If you are trying to say that it is not a composition, I might agree with you, but if you really think it cannot be played, I can easily prove you wrong (I have played these examples myself countless times, and have routinely incorporated them into performances of actual compositions). I suppose by "full notation" you mean there is no clef or meter signature, but that seems like playing with semantics, as well as relying on 20th/21st-century ideas of what notation should be. You should be aware that 15th and 16th-century music often fails to supply a mensuration sign, in which case a default can be assumed (tempus perfectum in the early 15th century, tempus imperfectum in the 16th century). The lack of clef, on the other hand, is deliberate (as already discussed) and signifies what is sometimes called a catholicon in modal theory. An important example is the Missa cuiusvis toni by Ockeghem. Perhaps what I am reacting against here is the word "contrived", which suggests something that has nothing at all to do with musical reality. This is simply not the case with Ortiz, whose manual is concerned entirely with practical musical instruction.—Jerome Kohl (talk) 23:54, 20 May 2012 (UTC)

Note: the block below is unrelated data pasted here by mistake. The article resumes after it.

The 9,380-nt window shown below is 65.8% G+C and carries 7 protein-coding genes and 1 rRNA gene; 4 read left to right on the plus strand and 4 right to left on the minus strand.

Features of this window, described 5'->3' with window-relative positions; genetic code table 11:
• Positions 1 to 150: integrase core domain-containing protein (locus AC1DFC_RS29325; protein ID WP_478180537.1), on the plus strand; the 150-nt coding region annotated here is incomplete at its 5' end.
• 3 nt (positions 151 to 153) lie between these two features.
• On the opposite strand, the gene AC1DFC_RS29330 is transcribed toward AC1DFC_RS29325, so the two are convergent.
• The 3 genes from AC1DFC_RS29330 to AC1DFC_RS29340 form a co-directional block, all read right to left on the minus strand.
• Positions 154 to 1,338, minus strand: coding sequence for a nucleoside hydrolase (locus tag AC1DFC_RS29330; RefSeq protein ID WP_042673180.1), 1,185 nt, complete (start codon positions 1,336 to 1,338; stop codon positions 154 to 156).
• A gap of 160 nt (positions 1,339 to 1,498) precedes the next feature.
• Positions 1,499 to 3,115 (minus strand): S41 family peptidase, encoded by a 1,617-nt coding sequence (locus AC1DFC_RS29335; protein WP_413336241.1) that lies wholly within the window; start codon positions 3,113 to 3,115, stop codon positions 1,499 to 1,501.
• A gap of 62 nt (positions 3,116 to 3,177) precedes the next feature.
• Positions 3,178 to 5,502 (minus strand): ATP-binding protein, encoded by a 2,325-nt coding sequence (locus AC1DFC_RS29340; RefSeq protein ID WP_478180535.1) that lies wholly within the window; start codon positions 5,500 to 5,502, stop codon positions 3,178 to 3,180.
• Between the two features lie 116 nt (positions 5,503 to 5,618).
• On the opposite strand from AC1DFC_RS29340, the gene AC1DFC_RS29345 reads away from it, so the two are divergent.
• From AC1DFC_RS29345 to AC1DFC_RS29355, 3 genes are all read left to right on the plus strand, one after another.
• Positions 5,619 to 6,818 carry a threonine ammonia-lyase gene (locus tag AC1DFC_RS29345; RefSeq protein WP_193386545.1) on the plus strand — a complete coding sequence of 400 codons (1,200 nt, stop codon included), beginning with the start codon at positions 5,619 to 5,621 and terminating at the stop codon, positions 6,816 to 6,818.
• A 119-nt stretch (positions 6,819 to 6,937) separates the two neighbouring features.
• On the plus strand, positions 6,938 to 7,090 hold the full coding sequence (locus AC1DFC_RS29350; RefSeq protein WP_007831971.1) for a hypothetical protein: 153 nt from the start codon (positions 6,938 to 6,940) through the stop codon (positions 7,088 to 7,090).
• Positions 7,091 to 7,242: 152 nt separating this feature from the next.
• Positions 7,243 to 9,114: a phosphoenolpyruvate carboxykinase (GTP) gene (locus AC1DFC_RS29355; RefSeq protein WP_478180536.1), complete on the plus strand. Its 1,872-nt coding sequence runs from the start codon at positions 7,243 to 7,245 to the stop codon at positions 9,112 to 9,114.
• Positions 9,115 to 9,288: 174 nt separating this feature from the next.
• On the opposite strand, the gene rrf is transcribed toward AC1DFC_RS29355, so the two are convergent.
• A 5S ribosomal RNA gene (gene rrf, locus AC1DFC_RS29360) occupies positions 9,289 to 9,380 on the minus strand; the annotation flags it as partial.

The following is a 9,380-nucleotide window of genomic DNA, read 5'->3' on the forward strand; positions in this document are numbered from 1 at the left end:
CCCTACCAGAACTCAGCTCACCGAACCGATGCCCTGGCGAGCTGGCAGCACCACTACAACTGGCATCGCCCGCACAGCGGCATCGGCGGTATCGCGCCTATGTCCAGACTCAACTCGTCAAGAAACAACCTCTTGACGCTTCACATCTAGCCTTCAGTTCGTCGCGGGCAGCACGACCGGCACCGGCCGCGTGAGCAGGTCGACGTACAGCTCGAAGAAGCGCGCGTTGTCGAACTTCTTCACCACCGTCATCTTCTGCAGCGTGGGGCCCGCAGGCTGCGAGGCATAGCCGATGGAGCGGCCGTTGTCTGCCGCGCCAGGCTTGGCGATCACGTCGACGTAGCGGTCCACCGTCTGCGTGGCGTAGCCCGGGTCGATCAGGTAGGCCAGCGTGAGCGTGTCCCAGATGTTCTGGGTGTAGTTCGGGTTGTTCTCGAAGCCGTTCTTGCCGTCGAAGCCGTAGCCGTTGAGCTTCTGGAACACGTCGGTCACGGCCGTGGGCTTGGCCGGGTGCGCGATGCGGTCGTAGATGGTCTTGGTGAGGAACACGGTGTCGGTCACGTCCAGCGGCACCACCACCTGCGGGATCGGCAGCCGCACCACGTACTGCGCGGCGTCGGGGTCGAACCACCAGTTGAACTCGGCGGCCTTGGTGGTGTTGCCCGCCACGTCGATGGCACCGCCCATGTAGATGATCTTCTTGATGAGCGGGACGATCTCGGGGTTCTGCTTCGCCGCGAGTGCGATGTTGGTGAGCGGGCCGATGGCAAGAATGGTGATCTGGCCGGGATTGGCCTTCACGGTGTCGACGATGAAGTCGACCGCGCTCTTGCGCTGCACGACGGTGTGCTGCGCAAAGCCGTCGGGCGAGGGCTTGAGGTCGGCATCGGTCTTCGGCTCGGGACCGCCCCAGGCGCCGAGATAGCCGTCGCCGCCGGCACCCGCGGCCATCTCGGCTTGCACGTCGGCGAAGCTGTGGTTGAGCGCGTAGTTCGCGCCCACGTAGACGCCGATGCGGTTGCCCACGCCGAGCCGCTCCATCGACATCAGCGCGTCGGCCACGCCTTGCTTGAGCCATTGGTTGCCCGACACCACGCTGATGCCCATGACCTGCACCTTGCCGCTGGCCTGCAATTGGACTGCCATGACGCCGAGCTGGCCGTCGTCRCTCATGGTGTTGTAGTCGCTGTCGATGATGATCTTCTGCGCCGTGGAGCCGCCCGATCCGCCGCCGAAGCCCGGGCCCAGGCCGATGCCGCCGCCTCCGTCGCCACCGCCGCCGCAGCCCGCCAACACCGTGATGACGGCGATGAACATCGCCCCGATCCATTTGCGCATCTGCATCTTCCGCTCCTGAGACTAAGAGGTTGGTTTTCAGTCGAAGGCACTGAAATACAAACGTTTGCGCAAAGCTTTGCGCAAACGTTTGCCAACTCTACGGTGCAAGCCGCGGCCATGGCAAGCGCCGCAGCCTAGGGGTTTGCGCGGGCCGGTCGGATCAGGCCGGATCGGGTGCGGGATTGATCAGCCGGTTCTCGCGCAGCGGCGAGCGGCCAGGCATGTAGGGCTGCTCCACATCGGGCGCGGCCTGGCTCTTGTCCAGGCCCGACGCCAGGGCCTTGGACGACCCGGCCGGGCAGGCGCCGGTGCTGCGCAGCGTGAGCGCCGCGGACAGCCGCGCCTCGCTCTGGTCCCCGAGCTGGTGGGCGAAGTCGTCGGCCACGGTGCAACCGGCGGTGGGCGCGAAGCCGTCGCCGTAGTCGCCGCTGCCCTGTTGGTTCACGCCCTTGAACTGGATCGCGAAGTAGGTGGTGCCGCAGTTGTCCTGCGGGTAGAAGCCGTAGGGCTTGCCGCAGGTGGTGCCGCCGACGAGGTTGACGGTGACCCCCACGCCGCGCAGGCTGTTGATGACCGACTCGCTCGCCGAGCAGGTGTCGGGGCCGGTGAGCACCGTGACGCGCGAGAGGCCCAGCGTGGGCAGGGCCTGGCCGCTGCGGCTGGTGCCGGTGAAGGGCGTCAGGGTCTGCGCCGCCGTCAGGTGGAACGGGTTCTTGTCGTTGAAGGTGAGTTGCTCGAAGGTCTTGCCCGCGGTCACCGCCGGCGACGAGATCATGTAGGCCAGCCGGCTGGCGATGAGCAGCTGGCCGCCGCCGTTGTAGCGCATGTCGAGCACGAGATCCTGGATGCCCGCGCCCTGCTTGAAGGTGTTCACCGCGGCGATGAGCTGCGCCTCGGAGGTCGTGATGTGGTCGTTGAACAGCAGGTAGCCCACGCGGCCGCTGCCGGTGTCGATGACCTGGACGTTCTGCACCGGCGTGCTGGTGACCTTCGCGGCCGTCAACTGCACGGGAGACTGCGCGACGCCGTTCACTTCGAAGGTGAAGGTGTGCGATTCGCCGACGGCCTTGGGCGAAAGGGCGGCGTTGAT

I see you must not have looked at the example I gave at Canon (music). Hyacinth (talk) 03:31, 1 June 2012 (UTC)
No, I had not. (I presume you do not mean the Josquin example, but the other one, which is indeed a "contrived" piece.) Are you trying to say that Ortiz's examples are comparable to that one?—Jerome Kohl (talk) 04:37, 1 June 2012 (UTC)

Bach image[edit]

In response to Chrysalifourfour question above, I uploaded a new version of the Bach example without text (for cross-language use, text may be added to captions, which I did on the French wikipedia by copying directly from the image and adding "top" and "bottom" with the help of Google translate), without the empty measure at the start, smaller file size, and larger display. I also added an audio file (as I often try to do, especially for those who don't read music). Hyacinth (talk) 23:24, 19 May 2012 (UTC)

Well I am glad the whole issue has now been resolved. I have no objection in a new modern notation score; I would have halved the note values myself, but I thought a more "urtext" version would be closer to the original and thus more readily comparable. I do think however the original (facsimile) image should be altered, so as to cut off the text and keep the musical part only. Would someone be able to take care of this, as I have no editor software available? Thanks for the renewed Bach example, it now looks much better. If the new Ortiz example is of the same (larger) display that would also be great. Cheers once again --Chrysalifourfour (talk) 23:52, 19 May 2012 (UTC)
Thanks for your patience/collaborative attitude. Hyacinth (talk) 04:37, 20 May 2012 (UTC)